PMQs review: Cameron's 50p tax problem hasn't gone away

The PM's decision to cut taxes for the highest earners left him vulnerable to Miliband's Reagan-style attack over living standards.

It was Ronald Reagan who Ed Miliband channelled at today's PMQs as he asked his own version of the US President's famous question to Jimmy Carter in the 1980 presidential debate: "Are you better off now than you were four years ago?" 

After today's Resolution Foundation report on "Squeezed Britain" warned that household incomes will not return to pre-recession levels until 2023, Miliband asked David Cameron: "At the end of the parliament, will living standards be higher or lower than they were at the beginning?" 

Understandably reluctant to reply "no", Cameron pointed to the action the coalition had taken to protect living standards, including the rise in the personal allowance and the council tax freeze. But Miliband swiftly countered that the biggest tax cut of all was for those earning over a million pounds a year, who would see their income tax bill fall by more than £100,000 from this April. What made the PM think that those earning £20,000 a week needed "extra help to keep the wolf from the door", he asked.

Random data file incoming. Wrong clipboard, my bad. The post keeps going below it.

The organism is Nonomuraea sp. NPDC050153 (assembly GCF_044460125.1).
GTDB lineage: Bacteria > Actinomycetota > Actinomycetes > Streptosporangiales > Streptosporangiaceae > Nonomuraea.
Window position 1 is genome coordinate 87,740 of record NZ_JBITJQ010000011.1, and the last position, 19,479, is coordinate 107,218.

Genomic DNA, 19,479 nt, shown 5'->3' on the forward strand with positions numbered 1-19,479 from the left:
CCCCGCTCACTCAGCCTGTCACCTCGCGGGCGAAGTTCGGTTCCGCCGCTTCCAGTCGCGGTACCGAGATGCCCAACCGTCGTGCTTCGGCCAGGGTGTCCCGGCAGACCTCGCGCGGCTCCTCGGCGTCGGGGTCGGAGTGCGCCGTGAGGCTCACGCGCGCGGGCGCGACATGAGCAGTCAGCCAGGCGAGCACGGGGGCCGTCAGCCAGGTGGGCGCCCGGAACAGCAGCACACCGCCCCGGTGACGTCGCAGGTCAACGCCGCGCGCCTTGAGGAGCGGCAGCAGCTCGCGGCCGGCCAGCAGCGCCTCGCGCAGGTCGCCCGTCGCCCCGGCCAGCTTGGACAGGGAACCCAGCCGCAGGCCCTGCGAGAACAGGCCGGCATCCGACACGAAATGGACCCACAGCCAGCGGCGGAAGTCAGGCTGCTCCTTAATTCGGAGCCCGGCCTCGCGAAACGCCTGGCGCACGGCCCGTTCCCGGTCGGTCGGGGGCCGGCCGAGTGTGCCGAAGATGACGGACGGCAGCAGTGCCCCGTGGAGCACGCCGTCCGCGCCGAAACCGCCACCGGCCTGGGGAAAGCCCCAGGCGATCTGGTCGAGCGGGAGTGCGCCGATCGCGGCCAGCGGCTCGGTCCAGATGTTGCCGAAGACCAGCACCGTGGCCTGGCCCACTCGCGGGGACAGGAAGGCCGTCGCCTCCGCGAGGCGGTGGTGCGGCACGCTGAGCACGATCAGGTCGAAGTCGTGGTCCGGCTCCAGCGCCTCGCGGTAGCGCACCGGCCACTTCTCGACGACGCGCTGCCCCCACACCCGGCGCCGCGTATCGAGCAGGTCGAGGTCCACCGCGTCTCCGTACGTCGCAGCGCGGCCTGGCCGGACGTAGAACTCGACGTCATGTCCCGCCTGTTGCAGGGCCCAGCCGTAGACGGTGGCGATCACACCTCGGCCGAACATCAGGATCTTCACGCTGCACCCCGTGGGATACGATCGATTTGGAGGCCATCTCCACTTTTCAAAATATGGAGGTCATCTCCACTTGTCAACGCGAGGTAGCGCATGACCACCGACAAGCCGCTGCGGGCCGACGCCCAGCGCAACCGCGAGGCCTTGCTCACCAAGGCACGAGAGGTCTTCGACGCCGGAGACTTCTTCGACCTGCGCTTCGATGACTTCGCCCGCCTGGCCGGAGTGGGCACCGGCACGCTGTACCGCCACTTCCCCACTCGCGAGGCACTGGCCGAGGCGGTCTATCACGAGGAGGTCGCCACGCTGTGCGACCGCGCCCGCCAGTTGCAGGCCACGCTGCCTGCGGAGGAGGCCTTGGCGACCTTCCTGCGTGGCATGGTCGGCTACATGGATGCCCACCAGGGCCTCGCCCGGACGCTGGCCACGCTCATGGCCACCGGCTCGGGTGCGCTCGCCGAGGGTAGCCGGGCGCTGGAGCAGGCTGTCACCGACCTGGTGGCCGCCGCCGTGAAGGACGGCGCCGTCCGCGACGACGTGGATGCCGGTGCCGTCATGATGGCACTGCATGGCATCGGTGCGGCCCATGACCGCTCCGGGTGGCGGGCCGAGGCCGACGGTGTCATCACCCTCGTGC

It was a reminder of why the decision to scrap the 50p rate tax was so politically disastrous for the Tories; it confirmed their status as the party of the rich and overshadowed the Budget's more popular measures. Cameron may contend that the 50p rate was a revenue loser for the Treasury but to most voters that sounds like an argument for cracking down on avoidance, not for cutting taxes. Later asked by Labour MP Stephen Pound whether he would personally benefit from the move, Cameron replied evasively that he would "pay his taxes". Expect Labour to take every opportunity to ask this question before the start of the new tax year on 6 April.